UBC Theses and Dissertations
Investigating the biosynthesis of cuticular alkanes in Arabidopsis thaliana : Characterization of SCD2 and chemical analysis of double CER mutant waxes Skvortsova, Mariya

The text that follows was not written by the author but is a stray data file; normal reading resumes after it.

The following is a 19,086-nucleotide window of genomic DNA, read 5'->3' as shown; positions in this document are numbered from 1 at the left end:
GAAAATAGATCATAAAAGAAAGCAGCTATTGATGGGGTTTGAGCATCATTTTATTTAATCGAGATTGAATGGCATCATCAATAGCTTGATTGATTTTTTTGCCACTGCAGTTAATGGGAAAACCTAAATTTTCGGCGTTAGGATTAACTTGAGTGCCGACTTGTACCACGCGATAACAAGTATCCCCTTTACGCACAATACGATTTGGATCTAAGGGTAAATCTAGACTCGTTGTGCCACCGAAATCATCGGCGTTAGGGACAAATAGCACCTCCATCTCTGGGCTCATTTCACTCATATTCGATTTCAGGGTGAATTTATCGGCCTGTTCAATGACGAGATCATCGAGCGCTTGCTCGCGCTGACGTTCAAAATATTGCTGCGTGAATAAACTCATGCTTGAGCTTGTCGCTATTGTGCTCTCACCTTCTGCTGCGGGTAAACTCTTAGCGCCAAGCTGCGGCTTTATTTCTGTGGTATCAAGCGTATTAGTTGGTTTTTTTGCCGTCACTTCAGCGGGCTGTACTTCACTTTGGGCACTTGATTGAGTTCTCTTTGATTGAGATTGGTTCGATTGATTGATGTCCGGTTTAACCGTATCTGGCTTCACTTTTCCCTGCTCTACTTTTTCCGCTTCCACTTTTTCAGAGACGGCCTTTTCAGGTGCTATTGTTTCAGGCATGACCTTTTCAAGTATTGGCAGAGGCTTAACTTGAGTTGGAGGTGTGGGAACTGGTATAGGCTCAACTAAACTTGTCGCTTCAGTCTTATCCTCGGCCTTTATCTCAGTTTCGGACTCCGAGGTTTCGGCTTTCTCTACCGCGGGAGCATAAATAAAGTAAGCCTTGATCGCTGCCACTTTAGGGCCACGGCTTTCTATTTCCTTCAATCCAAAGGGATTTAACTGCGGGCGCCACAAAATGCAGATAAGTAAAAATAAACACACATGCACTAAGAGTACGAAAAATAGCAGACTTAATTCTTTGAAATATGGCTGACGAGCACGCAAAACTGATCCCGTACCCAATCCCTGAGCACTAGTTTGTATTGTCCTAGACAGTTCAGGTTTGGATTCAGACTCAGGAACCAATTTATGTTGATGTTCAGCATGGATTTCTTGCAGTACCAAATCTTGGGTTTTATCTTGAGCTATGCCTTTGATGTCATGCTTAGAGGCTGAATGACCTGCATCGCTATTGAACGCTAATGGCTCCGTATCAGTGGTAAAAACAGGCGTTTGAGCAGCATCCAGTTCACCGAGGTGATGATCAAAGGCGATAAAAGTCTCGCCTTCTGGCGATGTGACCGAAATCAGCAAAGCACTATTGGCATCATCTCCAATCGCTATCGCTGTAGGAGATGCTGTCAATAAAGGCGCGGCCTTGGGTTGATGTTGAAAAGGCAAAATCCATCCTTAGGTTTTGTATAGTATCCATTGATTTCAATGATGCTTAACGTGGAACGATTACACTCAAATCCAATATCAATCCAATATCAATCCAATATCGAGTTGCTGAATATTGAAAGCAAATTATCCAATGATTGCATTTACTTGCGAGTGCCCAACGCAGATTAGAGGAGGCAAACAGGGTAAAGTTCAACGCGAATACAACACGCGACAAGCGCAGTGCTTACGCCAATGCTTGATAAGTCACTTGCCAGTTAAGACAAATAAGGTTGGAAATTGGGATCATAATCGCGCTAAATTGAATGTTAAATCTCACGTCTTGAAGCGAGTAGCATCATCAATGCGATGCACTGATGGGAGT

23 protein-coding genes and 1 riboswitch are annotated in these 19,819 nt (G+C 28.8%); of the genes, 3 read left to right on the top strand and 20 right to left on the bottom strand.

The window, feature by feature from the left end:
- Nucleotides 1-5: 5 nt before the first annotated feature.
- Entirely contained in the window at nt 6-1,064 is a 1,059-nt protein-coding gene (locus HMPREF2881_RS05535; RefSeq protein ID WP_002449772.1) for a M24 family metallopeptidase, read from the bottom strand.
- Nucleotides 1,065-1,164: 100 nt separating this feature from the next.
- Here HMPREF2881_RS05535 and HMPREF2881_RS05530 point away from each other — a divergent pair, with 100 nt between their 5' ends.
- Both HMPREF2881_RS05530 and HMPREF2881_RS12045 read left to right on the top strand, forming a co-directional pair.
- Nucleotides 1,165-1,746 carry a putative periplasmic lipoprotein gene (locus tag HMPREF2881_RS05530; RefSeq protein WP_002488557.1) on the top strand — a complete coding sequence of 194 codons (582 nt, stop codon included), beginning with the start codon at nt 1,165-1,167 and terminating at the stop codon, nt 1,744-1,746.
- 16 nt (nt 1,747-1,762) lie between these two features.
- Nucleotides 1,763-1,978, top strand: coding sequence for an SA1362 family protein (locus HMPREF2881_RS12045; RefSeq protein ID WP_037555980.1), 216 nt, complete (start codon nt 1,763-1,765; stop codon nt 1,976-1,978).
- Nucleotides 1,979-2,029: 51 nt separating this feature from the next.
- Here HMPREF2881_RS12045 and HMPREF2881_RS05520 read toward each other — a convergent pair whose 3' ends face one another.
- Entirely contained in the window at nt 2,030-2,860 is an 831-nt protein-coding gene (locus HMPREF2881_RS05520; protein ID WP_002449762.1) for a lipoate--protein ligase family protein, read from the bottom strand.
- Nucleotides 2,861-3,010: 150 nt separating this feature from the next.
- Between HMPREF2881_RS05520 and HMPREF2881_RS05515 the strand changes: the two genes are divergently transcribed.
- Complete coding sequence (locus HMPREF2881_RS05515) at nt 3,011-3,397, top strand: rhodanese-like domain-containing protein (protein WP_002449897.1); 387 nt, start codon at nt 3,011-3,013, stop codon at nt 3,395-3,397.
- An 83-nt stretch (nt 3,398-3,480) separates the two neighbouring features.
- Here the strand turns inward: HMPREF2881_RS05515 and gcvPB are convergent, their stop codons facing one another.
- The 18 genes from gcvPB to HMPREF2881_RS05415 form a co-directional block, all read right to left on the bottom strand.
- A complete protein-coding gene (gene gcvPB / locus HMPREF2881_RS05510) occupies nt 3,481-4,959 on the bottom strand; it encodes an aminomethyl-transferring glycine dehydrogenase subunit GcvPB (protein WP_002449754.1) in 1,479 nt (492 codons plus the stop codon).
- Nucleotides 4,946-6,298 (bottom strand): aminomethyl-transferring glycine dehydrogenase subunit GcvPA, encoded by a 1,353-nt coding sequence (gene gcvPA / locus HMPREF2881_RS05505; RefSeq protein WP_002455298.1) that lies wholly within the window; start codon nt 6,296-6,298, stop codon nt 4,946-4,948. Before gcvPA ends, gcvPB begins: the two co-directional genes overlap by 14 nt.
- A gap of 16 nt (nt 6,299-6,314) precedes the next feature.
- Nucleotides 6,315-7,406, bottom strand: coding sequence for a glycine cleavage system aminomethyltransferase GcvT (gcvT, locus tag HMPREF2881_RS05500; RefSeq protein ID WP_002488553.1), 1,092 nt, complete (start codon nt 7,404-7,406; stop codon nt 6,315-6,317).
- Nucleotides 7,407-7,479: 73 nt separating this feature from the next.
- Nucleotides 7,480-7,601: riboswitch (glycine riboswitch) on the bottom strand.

The plant cuticle is a hydrophobic layer that seals the surface of primary aerial organs of terrestrial plants and serves in protecting the tissues from abiotic and biotic stresses. Lipids are synthesized in the plastid and in the endoplasmic reticulum (ER) of epidermal cells for eventual export and deposition on the surface. Great progress has been made by genetic studies in the model plant Arabidopsis thaliana in elucidating fatty acid elongation, but knowledge of alkane biosynthesis is still scarce. The current work was focused on expanding our current understanding of alkane biosynthesis in Arabidopsis thaliana. A recent discovery of Susceptible to Coronatine-Deficient Pst DC3118-2 (SCD2) whose mutant has a leaf-specific increase in aldehydes and a decrease in alkanes suggests that SCD2 has a role in converting aldehydes to alkanes. In this thesis, further characterization of SCD2 revealed that alkanes are decreased in two mutant lines, the wax of mutants was restored by transgene complementation with the native gene, the transcript is abundant in leaves, and the promoter is active in the phloem of vasculature. Finally, the protein localized to the ER, consistent with its role in wax biosynthesis. This work provided evidence for yet another gene whose product is involved in formation of cuticular alkanes in Arabidopsis thaliana. Double mutants were generated to further study wax biosynthesis in both stems and leaves. The cer1cer3 mutant had greatly reduced total stem and leaf wax amounts compared to wild-type, as well as a substantial reduction of alkanes. It has an increase in C30 primary alcohol levels like the cer3 parent, indicating epistasis. This suggests that CER3 precedes CER1 in alkane formation. Furthermore, it is severely male-sterile with a reduction in epicuticular wax crystals. Wax biosynthesis is similar in stems and leaves of cer1cer3, cer1cer4 and cer3cer4. The cer1cer3 will be an important tool to test domain functionality of CER1 and CER3 and may shed more light on the mechanisms of alkane formation in Arabidopsis thaliana.
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